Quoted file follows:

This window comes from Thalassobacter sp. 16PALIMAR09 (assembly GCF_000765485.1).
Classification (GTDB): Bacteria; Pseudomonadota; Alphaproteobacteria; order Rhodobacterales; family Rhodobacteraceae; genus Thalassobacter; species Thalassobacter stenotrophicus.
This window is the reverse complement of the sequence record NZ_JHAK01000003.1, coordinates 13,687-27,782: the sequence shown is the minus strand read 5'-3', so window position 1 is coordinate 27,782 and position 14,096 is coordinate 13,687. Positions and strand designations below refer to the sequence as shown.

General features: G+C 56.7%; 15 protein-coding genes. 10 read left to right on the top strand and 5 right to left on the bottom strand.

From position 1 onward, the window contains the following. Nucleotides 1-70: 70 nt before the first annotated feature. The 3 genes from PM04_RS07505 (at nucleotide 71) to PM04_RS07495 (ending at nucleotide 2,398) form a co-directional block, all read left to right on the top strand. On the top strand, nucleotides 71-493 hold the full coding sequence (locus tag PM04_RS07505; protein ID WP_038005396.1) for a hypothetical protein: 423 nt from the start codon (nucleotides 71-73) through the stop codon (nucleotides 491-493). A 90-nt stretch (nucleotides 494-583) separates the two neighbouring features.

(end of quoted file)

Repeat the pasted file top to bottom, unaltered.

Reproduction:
This window comes from Thalassobacter sp. 16PALIMAR09 (assembly GCF_000765485.1).
Classification (GTDB): Bacteria; Pseudomonadota; Alphaproteobacteria; order Rhodobacterales; family Rhodobacteraceae; genus Thalassobacter; species Thalassobacter stenotrophicus.
This window is the reverse complement of the sequence record NZ_JHAK01000003.1, coordinates 13,687-27,782: the sequence shown is the minus strand read 5'-3', so window position 1 is coordinate 27,782 and position 14,096 is coordinate 13,687. Positions and strand designations below refer to the sequence as shown.

General features: G+C 56.7%; 15 protein-coding genes. 10 read left to right on the top strand and 5 right to left on the bottom strand.

From position 1 onward, the window contains the following. Nucleotides 1-70: 70 nt before the first annotated feature. The 3 genes from PM04_RS07505 (at nucleotide 71) to PM04_RS07495 (ending at nucleotide 2,398) form a co-directional block, all read left to right on the top strand. On the top strand, nucleotides 71-493 hold the full coding sequence (locus tag PM04_RS07505; protein ID WP_038005396.1) for a hypothetical protein: 423 nt from the start codon (nucleotides 71-73) through the stop codon (nucleotides 491-493). A 90-nt stretch (nucleotides 494-583) separates the two neighbouring features.